Rev­el­ling in the art of re­bel­lion

My Gen­er­a­tion

The Weekend Australian - Review - - Books - Toby Creswell

By Al­bie Thoms Me­dia 21 Pub­lish­ing, 400pp, $36.95

THE artis­tic com­mu­nity in Florence had the Medici. In Syd­ney, they made do with the Univer­sity of Syd­ney. But what a glit­ter­ing bunch they were there at the be­gin­ning of the 60s: Clive James, Ger­maine Greer, Richard Walsh, Bruce Beres­ford, Robert Hughes, Char­lie Perkins, Richard Wher­rett, John Bell, Bob El­lis, Frank Moor­house, all pound­ing out polemics for the univer­sity stage or press.

Across town, Jim Shar­man and Richard Neville were cre­at­ing drama at the Univer­sity of NSW and Martin Sharp was at the Na­tional Art School. Never be­fore or since has there been a group of Aus­tralians who have had such a pro­found im­pact on the world at large. This was the best and bright­est gen­er­a­tion Aus­tralia has pro­duced and they were all in one town. It’s sur­pris­ing it has taken un­til now to have this mov­able feast recorded. It’s been worth the wait: Al­bie Thoms’s My Gen­er­a­tion is one of the most in­ter­est­ing books yet on Aus­tralian cul­tural his­tory, de­light­fully spiced with gossip and wrapped with self-dep­re­cat­ing wit. It’s an es­sen­tial read for Thoms’s gen­er­a­tion and in­deed for the gen­er­a­tions that came af­ter.

A young Thoms wan­dered into this in­tox­i­cat­ing mi­lieu in March 1959. It’s fair to say his mind was blown. He was col­le­gial in spirit and moved eas­ily through a wide cir­cle of friends, es­sen­tially be­ing where the ac­tion was at any par­tic­u­lar time — de­vis­ing sub­ver­sive the­atri­cal shows, writ­ing for Univer­sity of Syd­ney stu­dent mag­a­zine Honi Soit, hang­ing with the painters.

The lo­cal in­tel­li­gentsia then was like a small tribe hud­dled at the back of a deep cave, wifeswap­ping and folk singing and try­ing to dis­cern through flashes of light and snatches of speech what was hap­pen­ing in the real world. The more am­bi­tious, such as Greer, James and Hughes, soon drifted away.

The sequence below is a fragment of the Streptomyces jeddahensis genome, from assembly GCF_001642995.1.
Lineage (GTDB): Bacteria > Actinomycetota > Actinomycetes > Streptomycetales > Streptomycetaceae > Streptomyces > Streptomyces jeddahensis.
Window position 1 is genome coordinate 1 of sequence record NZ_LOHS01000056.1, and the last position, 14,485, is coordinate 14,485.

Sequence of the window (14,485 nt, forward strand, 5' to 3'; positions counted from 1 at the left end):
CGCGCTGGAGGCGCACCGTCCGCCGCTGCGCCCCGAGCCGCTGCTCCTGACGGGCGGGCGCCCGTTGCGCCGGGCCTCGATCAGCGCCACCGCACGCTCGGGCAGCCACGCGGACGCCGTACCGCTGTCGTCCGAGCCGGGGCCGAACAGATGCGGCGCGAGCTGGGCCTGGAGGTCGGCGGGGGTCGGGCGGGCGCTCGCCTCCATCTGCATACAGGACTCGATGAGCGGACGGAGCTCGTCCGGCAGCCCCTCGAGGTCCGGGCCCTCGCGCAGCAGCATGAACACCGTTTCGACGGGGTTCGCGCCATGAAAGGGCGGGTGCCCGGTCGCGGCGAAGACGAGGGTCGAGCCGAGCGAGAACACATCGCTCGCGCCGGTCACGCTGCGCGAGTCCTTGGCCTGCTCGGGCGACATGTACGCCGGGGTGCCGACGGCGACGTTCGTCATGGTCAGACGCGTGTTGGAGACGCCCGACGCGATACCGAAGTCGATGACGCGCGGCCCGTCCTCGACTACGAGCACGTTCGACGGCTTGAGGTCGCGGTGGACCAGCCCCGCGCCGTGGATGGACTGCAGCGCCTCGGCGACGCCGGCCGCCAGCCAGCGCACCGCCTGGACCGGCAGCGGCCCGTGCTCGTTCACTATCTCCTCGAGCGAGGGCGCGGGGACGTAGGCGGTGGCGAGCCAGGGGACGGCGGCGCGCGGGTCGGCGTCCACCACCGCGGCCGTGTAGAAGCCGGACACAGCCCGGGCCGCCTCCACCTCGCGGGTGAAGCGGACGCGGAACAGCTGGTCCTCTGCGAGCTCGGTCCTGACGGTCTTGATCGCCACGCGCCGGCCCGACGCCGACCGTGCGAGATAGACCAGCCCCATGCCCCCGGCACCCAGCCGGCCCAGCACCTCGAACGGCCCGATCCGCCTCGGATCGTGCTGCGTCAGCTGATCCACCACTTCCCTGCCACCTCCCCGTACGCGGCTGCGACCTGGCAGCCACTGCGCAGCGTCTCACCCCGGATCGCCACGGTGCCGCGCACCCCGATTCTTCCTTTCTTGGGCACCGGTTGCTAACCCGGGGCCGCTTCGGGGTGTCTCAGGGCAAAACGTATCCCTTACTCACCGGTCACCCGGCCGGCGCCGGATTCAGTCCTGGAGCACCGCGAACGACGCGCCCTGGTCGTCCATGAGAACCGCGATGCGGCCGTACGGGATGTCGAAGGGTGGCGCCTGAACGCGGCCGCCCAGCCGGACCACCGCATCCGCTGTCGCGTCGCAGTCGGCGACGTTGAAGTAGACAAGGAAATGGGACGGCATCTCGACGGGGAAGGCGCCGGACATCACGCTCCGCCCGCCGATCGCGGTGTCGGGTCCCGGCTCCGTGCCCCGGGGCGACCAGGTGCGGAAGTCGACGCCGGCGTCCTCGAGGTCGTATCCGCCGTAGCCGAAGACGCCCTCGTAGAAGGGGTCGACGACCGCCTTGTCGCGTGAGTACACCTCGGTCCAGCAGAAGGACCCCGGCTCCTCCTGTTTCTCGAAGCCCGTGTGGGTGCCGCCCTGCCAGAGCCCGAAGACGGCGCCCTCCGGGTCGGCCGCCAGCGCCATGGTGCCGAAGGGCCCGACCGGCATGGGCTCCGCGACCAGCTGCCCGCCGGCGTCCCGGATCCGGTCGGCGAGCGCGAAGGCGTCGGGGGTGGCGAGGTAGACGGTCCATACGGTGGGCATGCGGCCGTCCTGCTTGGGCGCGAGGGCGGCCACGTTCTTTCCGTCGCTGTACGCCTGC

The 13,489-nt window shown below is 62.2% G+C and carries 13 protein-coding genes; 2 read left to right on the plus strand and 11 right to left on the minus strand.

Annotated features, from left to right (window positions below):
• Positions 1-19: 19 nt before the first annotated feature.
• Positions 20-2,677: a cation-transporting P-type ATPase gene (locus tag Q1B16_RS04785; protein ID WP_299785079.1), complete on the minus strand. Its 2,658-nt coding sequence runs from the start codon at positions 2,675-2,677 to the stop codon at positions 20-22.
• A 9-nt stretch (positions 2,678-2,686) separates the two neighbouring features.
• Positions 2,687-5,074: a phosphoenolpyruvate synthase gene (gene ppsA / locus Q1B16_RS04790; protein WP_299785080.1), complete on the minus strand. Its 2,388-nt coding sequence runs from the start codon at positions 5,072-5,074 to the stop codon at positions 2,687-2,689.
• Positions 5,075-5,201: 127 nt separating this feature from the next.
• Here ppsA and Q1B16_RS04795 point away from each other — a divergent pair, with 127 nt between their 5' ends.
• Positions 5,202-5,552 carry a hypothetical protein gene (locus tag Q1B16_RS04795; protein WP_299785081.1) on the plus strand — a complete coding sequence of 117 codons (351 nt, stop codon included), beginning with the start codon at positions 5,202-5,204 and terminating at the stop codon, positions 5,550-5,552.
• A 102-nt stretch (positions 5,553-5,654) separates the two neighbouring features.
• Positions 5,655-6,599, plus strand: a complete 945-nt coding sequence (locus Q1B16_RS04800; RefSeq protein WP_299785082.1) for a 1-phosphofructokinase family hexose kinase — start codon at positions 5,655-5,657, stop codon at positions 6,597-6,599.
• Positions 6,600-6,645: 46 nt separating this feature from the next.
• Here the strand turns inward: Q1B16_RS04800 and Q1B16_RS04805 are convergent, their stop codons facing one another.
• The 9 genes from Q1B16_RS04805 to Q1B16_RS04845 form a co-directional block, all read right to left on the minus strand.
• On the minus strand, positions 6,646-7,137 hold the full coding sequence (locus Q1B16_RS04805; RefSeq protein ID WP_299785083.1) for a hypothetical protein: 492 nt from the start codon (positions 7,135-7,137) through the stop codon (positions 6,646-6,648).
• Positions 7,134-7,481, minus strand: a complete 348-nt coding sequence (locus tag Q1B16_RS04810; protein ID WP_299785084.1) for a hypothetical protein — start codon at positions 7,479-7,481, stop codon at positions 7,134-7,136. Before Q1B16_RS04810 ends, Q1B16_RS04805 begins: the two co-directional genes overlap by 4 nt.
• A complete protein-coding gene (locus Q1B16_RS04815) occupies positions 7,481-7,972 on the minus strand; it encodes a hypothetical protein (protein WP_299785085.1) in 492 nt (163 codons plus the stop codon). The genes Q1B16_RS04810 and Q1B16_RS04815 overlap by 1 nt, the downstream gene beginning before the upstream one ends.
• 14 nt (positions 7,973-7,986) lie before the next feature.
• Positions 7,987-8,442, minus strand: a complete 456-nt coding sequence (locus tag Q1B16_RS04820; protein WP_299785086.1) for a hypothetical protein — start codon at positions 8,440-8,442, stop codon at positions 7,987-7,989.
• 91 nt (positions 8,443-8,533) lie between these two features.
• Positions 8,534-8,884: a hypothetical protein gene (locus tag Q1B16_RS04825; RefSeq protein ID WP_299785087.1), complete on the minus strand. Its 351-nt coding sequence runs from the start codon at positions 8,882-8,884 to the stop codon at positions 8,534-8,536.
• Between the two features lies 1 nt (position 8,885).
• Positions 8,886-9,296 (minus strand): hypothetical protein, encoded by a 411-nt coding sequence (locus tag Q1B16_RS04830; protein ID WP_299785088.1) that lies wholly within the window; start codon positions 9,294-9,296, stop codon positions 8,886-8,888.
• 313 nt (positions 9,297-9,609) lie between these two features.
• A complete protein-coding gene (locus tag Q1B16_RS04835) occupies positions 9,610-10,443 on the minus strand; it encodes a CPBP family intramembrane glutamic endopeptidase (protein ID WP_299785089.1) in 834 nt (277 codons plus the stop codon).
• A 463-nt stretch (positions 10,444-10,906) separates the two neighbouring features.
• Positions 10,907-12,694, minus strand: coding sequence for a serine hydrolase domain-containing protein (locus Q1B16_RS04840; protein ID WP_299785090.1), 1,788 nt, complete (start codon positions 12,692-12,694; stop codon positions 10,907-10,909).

It fell to those who stayed be­hind to cre­ate their own ver­nac­u­lar on stage or in print. Oz mag­a­zine, launched in 1963, crys­tallised the spirit of the times. Rad­i­cal in form and con­tent, Oz was the first man­i­fes­ta­tion of the Aus­tralian cul­ture that took hold in the 70s. Its ar­rival was ac­com­pa­nied by the vice squad haul­ing the edi­tors off to jail. In­deed the vice squad took an ac­tive role in most cul­tural events of the time.

That same year Thoms staged the the­atre piece A Re­vue of the Ab­surd, which in­cluded a scat­o­log­i­cal short film, It Drop­peth as the Gen­tle Rain, he had made with Bruce Beres­ford. The film was quickly banned, although that didn’t stop Thoms from screen­ing it in coming years, and he had found his call­ing.

In 1963 there was no film cul­ture in Aus­tralia. A world away from ex­pe­ri­enced film­mak­ers, Aus­tralians made it up as they went along. Thoms was by no means alone; artists such as Bruce Petty, Garry Shead and Peter Kingston all had a go. As an ex­ten­sion of his the­atri­cal shows and film­mak­ing, Thoms formed a col­lec­tive with Aggy Read, David

My Gen­er­a­tion,

From the cover of

a mem­oir by in­de­pen­dent film­maker Al­bie Thoms

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